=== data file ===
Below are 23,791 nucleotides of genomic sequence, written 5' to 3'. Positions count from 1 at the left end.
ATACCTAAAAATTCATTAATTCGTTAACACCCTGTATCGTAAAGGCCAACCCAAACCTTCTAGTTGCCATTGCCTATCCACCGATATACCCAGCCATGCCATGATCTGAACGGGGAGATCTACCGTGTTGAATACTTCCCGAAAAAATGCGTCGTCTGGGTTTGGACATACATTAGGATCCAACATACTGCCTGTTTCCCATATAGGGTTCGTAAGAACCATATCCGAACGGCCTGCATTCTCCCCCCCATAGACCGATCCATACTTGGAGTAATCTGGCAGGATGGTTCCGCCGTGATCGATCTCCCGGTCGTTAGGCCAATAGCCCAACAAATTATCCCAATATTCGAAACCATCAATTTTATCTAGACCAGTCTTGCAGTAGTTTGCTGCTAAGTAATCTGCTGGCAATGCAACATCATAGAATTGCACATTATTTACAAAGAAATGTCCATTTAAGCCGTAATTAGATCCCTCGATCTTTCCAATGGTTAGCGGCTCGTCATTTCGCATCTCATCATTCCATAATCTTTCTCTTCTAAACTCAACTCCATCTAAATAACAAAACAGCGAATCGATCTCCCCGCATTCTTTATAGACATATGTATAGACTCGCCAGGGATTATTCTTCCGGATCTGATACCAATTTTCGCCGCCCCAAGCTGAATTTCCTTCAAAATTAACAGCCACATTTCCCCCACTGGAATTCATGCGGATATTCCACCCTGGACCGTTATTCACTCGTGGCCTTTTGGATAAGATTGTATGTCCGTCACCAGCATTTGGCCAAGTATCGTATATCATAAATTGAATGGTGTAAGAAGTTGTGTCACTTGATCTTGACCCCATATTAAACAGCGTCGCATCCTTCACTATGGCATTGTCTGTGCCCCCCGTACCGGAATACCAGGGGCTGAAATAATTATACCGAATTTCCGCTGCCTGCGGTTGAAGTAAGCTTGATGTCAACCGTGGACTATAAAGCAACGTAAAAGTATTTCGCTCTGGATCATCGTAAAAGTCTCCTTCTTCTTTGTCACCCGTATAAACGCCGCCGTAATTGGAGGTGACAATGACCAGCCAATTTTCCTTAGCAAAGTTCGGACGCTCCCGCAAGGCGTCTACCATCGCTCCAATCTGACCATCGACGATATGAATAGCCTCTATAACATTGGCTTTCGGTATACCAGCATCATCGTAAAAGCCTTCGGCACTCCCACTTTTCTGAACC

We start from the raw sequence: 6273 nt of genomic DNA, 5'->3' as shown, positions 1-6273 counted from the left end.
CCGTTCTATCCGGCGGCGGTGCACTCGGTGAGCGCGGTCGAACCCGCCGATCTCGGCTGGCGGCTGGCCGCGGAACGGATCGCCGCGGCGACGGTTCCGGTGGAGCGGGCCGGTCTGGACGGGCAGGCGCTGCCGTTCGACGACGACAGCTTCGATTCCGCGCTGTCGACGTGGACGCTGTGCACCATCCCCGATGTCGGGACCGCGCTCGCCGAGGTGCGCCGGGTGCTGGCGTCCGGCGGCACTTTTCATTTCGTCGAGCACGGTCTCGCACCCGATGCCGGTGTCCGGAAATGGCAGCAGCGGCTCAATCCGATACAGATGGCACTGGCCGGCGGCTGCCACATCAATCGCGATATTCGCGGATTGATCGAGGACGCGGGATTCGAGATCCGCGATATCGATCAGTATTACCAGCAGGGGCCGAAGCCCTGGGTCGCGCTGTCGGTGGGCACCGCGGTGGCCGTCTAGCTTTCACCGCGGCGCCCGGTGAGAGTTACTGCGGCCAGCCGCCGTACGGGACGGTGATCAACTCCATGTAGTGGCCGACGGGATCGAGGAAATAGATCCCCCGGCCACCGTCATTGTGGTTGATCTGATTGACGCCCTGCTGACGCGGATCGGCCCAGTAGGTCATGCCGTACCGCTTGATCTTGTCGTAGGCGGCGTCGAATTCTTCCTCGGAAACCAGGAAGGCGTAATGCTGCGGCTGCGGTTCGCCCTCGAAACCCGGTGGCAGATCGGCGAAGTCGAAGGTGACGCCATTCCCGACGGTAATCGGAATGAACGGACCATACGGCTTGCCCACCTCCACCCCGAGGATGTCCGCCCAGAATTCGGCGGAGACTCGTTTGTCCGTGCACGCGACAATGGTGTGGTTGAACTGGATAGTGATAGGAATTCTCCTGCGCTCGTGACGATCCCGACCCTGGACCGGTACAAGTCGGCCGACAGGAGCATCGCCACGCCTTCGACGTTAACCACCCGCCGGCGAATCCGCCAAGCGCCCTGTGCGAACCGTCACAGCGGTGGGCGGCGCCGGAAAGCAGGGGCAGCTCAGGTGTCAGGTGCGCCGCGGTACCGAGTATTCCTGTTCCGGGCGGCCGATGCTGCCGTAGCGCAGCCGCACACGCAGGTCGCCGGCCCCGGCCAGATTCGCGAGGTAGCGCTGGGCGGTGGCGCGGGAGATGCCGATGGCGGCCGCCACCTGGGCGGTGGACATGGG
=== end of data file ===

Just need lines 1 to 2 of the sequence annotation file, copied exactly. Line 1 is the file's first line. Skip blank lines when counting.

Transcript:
Below are 23,791 nucleotides of genomic sequence, written 5' to 3'. Positions count from 1 at the left end.
ATACCTAAAAATTCATTAATTCGTTAACACCCTGTATCGTAAAGGCCAACCCAAACCTTCTAGTTGCCATTGCCTATCCACCGATATACCCAGCCATGCCATGATCTGAACGGGGAGATCTACCGTGTTGAATACTTCCCGAAAAAATGCGTCGTCTGGGTTTGGACATACATTAGGATCCAACATACTGCCTGTTTCCCATATAGGGTTCGTAAGAACCATATCCGAACGGCCTGCATTCTCCCCCCCATAGACCGATCCATACTTGGAGTAATCTGGCAGGATGGTTCCGCCGTGATCGATCTCCCGGTCGTTAGGCCAATAGCCCAACAAATTATCCCAATATTCGAAACCATCAATTTTATCTAGACCAGTCTTGCAGTAGTTTGCTGCTAAGTAATCTGCTGGCAATGCAACATCATAGAATTGCACATTATTTACAAAGAAATGTCCATTTAAGCCGTAATTAGATCCCTCGATCTTTCCAATGGTTAGCGGCTCGTCATTTCGCATCTCATCATTCCATAATCTTTCTCTTCTAAACTCAACTCCATCTAAATAACAAAACAGCGAATCGATCTCCCCGCATTCTTTATAGACATATGTATAGACTCGCCAGGGATTATTCTTCCGGATCTGATACCAATTTTCGCCGCCCCAAGCTGAATTTCCTTCAAAATTAACAGCCACATTTCCCCCACTGGAATTCATGCGGATATTCCACCCTGGACCGTTATTCACTCGTGGCCTTTTGGATAAGATTGTATGTCCGTCACCAGCATTTGGCCAAGTATCGTATATCATAAATTGAATGGTGTAAGAAGTTGTGTCACTTGATCTTGACCCCATATTAAACAGCGTCGCATCCTTCACTATGGCATTGTCTGTGCCCCCCGTACCGGAATACCAGGGGCTGAAATAATTATACCGAATTTCCGCTGCCTGCGGTTGAAGTAAGCTTGATGTCAACCGTGGACTATAAAGCAACGTAAAAGTATTTCGCTCTGGATCATCGTAAAAGTCTCCTTCTTCTTTGTCACCCGTATAAACGCCGCCGTAATTGGAGGTGACAATGACCAGCCAATTTTCCTTAGCAAAGTTCGGACGCTCCCGCAAGGCGTCTACCATCGCTCCAATCTGACCATCGACGATATGAATAGCCTCTATAACATTGGCTTTCGGTATACCAGCATCATCGTAAAAGCCTTCGGCACTCCCACTTTTCTGAACC